- The Washington Times - Wednesday, May 22, 2019

A federal judge dismissed a woman’s libel lawsuit against conservative advocacy group Project Veritas and its founder James O’Keefe Wednesday regarding the depiction of her assault during a 2016 President Trump campaign rally.

“While the internet has broadened the number and the variety of available voices in the marketplace of ideas, it has also served to undermine the public’s confidence in the veracity of those sources,” United States District Judge Martin Reidinger, according to a transcript of Wednesday’s court session in Asheville, North Carolina.

“That fine line has to be walked. And I think that walking that fine line required this court to take a close look at what issues are really for this court and what issues are really for this jury,” he said.

He added: “if citizens and the media are handcuffed by a fear of liability, that’s detrimental to political discourse, it is detrimental to society as a whole, and it is detrimental, really, to our fundamental freedom.”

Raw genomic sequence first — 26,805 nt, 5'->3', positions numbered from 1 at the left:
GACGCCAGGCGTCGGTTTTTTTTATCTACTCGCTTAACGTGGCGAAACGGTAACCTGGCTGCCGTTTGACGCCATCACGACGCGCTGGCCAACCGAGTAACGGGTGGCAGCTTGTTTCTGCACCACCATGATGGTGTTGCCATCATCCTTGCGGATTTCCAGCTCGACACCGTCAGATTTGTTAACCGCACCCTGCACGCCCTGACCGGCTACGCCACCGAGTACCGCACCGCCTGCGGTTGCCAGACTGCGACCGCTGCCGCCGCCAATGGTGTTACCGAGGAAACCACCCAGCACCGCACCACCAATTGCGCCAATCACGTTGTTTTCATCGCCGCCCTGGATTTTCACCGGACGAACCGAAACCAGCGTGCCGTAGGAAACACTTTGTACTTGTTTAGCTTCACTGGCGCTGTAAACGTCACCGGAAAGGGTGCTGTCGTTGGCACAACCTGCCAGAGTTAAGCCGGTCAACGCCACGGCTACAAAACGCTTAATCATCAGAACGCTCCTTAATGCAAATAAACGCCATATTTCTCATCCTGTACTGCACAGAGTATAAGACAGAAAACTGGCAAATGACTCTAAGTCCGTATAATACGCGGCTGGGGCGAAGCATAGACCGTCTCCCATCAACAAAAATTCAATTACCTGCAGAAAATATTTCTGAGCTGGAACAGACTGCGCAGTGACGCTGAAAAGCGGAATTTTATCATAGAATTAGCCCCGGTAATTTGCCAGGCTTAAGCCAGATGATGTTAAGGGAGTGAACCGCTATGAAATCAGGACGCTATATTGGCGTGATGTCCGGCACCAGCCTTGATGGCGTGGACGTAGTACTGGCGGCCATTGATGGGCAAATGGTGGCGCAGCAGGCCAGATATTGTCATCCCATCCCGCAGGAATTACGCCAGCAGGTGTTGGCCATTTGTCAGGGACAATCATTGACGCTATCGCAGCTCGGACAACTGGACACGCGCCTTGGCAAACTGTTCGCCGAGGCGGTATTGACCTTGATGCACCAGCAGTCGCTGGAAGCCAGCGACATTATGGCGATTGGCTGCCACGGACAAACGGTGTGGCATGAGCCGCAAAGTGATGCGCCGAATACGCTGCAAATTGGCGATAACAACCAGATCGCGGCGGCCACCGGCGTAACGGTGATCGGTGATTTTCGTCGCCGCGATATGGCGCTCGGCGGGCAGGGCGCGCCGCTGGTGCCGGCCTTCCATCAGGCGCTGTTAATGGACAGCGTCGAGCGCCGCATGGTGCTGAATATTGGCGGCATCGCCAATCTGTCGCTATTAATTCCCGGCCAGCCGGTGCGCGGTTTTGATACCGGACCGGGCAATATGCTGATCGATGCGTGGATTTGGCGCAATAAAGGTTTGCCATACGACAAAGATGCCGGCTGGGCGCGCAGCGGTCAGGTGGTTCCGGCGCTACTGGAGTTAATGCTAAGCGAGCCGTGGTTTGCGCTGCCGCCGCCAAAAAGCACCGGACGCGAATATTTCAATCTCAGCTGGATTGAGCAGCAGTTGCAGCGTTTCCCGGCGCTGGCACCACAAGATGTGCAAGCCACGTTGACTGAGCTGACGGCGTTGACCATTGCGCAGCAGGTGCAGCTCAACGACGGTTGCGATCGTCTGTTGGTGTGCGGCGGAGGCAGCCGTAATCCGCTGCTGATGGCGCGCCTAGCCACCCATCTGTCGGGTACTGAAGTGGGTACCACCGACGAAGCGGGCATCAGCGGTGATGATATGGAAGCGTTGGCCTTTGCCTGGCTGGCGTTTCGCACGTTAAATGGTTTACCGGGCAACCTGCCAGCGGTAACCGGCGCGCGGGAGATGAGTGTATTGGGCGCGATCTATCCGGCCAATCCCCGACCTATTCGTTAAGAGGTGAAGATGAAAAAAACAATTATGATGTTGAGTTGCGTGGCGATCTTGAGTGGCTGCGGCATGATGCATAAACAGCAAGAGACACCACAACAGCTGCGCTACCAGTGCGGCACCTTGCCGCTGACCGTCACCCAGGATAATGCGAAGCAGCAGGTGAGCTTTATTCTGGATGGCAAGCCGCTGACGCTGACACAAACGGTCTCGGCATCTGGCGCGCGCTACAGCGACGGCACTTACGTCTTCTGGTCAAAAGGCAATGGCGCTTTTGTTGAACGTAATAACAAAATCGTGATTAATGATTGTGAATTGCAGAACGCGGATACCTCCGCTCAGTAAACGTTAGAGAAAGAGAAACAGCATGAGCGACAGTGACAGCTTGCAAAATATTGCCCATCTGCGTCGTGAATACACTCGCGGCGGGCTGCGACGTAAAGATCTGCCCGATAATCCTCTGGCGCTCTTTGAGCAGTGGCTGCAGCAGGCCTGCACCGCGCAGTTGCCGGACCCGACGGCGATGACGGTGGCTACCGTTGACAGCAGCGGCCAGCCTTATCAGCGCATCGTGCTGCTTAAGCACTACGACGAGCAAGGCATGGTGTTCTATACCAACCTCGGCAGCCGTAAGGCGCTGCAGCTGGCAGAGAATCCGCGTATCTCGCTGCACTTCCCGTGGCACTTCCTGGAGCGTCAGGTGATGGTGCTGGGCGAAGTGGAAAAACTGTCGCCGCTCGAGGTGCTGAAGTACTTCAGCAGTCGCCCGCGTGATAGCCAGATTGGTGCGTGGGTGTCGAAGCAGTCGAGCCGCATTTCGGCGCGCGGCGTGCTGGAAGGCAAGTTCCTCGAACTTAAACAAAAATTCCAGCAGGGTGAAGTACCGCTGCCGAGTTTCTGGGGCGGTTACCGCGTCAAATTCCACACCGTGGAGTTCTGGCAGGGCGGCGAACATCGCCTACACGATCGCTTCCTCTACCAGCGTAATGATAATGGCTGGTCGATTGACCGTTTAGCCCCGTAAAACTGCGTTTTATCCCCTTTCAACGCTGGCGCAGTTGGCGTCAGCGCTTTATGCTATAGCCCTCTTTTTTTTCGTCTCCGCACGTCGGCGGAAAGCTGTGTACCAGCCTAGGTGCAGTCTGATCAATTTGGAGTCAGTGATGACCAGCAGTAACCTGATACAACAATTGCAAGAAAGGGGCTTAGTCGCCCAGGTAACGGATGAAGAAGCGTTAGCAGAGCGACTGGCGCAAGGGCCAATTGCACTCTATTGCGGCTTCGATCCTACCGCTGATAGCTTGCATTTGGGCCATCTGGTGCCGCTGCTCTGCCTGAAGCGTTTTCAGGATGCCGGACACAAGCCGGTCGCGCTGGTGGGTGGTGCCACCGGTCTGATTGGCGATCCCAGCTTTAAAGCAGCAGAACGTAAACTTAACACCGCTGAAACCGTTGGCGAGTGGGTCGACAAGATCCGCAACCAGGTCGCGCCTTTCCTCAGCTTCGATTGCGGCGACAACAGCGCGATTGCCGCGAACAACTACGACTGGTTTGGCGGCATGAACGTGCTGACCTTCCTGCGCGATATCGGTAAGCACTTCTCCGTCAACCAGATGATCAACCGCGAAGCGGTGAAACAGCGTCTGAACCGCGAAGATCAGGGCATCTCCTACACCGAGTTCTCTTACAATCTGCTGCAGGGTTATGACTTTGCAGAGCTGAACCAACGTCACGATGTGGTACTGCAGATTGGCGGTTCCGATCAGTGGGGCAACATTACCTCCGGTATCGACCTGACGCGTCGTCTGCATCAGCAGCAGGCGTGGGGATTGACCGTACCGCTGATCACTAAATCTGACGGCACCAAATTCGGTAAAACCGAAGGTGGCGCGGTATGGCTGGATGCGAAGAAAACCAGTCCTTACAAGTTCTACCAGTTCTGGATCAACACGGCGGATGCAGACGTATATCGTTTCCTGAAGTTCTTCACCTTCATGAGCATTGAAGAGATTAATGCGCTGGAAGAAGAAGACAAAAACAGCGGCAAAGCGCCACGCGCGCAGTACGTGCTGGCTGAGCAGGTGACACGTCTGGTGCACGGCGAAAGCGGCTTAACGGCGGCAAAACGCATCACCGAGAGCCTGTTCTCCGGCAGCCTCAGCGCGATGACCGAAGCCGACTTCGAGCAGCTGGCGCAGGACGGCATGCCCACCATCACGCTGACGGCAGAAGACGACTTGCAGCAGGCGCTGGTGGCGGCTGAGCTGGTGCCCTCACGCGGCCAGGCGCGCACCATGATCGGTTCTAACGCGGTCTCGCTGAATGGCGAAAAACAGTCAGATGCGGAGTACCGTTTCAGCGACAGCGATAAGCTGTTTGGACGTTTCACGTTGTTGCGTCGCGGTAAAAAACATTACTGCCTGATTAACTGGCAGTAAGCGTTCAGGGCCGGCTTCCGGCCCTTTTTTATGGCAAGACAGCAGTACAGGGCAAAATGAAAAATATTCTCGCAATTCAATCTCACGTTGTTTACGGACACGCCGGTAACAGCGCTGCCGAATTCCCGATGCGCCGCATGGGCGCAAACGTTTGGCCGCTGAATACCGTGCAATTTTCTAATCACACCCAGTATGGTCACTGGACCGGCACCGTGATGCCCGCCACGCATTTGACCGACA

Judge Reidinger stopped the case and dismissed the jury before making his decision.

The woman, 71-year-old Shirley Teter filed a libel lawsuit after a Project Veritas video featured her being struck in the face during a protest of Mr. Trump. She claimed the video depicted her as part of a plot of Democratic operatives to cause violence.

The Judge ruled on the side of Project Veritas, who argued Teter’s lawyers did not present enough evidence of actual malice in their depiction of her and her speaking with the media about her assault made her a public figure.

Mr. O’Keefe praised the decision, saying: “Let this be a lesson to all those who abuse our legal system to settle petty political disputes. The courts have once again vindicated our undercover methods and journalism. Project Veritas is 6-0 in lawsuits for a reason – the law is on our side.”

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